Fiskerjente (fishergirl): That’s the pet name Odd Nansen gave to his firstborn child Marit. Odd was an avid fisherman, and Marit often accompanied him on his outings. That’s how Odd refers to her in his diary entry of November 8, 1944 (Marit’s birthday) while a prisoner in Sachsenhausen Concentration Camp.
My dear friend Marit passed away peacefully in her sleep two years ago today, age 92. Here is what I wrote about Marit in 2021 when I first learned of her death:
“It is with great sadness that I inform you of the death of my dear friend Marit Greve, eldest child of Odd and Kari Nansen, and granddaughter of Fridtjof Nansen, on Friday, March 26. Marit was 92 years old.
Marit was born November 8, 1928, in Brooklyn, NY. (I would often kid her that, beneath her Norwegian lilt, I could still detect a trace of a Brooklyn accent.) She was 13 years-old when her father was arrested in 1942, old enough to remember vividly the night he was taken away.
She was also old enough to remember well the hardships that followed—like learning to make and eat dandelion salad and soup. But there were also moments of humor. Like many families, the Nansens raised animals during the war for food. At one point they were down to a single rabbit, which they then kept with the chickens. According to Marit the rabbit soon began to think it was a hen: “It climbed the perch . . . in the evenings like the hens, [and] had a siesta in the sitting box . . . every day. Astonishingly, it did not produce an egg.”
Odd Nansen of course worried about his family while he was incarcerated, and what effect his long separation might have on his children. On March 3, 1943, he wrote: “Marit looked very fit, but I noticed that she’s almost grown a bit shy of me, and it went right through me like a stab. Have I been away so long already? . . . I can’t stand for my children to drift away.” Five months later (Aug. 5, 1943), when Marit was temporarily denied access to her dad, and cried in despair over the thought, Nansen was overjoyed: “Oh, how it warmed my heart; I do believe she cares a little for her daddy, and now I’m not afraid she may have grown away from me and forgotten me in this time.” On Marit’s 16th birthday Nansen once again fretted in his diary that he was losing his little girl, who was now becoming a woman, despite her protestations to the contrary in a letter she sent him. “Poor little Marit, she can’t help it. And besides it’s not to oblige their parents that children live their lives. But all the same I miss you badly, my little “fishergirl,” and if you sometimes miss your daddy too, my wish is only that it may be a blessing for both of us.”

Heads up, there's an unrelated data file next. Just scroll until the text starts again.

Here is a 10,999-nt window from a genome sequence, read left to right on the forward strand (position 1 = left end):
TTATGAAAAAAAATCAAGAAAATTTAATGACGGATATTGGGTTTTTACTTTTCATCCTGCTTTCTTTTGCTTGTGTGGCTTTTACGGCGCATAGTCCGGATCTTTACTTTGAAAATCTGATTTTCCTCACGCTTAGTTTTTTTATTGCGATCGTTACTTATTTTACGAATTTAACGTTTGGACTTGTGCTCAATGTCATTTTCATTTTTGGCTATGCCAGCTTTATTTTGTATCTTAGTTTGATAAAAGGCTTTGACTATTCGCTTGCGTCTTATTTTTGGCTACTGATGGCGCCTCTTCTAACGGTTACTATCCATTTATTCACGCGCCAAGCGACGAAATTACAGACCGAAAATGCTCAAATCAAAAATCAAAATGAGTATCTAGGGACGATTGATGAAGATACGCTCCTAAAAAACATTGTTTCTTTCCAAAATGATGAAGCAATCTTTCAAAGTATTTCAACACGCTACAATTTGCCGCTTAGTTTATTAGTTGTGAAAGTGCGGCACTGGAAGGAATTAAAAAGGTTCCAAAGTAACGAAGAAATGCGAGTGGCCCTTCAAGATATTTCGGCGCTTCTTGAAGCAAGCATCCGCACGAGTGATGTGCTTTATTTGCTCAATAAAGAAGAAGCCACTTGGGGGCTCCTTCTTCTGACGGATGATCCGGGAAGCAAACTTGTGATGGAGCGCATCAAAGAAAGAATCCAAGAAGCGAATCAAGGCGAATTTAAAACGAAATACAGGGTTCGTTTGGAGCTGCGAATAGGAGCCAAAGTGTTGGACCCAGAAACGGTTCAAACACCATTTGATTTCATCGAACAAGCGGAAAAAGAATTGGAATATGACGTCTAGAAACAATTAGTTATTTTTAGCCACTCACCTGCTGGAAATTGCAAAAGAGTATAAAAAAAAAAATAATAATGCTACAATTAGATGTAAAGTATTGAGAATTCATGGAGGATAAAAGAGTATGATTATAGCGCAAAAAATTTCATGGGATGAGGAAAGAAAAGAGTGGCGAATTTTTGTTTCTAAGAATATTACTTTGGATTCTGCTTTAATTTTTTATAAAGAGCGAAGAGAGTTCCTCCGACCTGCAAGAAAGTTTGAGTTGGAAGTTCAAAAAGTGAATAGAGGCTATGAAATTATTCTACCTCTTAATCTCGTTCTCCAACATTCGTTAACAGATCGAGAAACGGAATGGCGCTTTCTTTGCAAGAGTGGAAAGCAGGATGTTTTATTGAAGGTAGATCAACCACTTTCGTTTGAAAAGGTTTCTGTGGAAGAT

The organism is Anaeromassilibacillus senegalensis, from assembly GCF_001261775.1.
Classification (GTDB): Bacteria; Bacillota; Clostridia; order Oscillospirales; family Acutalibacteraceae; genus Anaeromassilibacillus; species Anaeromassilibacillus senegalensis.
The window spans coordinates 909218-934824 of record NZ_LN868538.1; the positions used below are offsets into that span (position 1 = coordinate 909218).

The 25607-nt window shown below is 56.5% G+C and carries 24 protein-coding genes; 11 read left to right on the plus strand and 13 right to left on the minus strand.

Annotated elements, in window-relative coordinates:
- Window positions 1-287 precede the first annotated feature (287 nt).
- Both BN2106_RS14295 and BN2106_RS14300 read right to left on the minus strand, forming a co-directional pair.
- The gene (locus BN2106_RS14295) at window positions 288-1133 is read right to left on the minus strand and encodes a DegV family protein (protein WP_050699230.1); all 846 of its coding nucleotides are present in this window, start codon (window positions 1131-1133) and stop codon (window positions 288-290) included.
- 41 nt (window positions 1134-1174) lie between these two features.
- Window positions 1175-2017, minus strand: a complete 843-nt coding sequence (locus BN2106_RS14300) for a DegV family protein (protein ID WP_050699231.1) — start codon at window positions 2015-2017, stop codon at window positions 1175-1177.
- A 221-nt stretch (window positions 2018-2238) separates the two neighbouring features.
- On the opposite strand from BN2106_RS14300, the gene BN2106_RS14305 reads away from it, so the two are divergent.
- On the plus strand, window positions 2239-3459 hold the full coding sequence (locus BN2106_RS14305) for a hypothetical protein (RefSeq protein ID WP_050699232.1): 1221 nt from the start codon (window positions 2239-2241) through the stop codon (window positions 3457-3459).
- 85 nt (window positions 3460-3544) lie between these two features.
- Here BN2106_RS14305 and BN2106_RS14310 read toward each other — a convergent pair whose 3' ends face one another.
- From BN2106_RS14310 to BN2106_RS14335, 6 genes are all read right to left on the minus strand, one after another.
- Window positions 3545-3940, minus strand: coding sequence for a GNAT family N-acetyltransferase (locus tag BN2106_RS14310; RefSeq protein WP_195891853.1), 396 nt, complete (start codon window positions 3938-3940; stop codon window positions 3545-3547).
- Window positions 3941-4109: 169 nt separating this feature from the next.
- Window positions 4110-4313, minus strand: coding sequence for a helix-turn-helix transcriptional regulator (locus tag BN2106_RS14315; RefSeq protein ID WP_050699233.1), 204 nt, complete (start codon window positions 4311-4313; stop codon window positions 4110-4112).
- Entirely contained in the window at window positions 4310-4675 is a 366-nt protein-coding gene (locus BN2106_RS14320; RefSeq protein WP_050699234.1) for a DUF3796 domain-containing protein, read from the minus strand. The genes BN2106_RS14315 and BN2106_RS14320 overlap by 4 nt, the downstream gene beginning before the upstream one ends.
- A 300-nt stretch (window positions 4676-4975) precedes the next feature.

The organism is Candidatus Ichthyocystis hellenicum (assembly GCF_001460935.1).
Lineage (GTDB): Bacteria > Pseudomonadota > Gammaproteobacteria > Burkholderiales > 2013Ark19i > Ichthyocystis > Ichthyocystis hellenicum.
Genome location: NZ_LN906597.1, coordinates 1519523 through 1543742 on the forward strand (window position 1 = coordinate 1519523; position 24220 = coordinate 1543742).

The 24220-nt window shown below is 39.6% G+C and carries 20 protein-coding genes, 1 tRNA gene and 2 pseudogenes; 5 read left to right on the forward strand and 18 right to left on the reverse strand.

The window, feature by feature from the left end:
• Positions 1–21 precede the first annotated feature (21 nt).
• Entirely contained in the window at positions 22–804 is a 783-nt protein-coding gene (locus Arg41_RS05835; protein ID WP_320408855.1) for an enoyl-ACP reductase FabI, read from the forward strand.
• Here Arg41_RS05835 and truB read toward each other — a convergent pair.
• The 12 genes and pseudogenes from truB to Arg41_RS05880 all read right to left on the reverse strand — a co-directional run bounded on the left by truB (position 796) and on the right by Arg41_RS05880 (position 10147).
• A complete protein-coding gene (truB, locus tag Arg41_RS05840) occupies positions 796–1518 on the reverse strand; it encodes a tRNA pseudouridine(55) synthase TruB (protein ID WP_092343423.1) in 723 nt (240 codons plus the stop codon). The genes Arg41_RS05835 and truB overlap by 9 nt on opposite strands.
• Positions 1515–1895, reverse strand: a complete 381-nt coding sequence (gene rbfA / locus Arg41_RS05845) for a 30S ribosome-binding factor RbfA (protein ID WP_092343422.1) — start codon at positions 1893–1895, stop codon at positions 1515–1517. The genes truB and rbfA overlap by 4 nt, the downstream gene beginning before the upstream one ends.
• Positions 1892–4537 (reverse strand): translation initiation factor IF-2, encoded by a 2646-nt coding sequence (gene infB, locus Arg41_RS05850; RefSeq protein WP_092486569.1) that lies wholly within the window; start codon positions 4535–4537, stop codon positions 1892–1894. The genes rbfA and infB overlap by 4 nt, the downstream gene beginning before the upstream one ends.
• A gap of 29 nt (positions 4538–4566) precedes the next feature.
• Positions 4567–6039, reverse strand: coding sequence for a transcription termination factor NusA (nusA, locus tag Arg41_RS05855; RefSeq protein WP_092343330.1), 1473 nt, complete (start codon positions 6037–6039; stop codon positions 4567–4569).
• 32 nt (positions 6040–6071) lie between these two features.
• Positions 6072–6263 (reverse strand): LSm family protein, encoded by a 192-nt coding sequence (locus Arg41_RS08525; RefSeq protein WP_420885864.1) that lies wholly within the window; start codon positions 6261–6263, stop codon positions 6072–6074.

Based on everything I learned from Marit, Nansen needn’t have worried at all.
I first met Marit in August of 2011. Having decided to republish Nansen’s diary, I first arranged a meeting in Washington, DC, to introduce myself to Tom Buergenthal. Tom, gracious as ever, offered during the meeting to write to Marit and introduce me so that I could start a correspondence with her. After all, by that time, Tom and Marit had been friends for over 60 years. In Tom’s Preface, he writes of his first trip to Norway in 1948: “Kari Nansen, Odd Nansen’s wife, and their four children—Marit, Eigil, Siri, and Odd Erik—treated me almost from the beginning like a member of the family.” Tom further indicated to me that Marit was the “keeper of the flame” and was the best resource to answer all my questions about her father.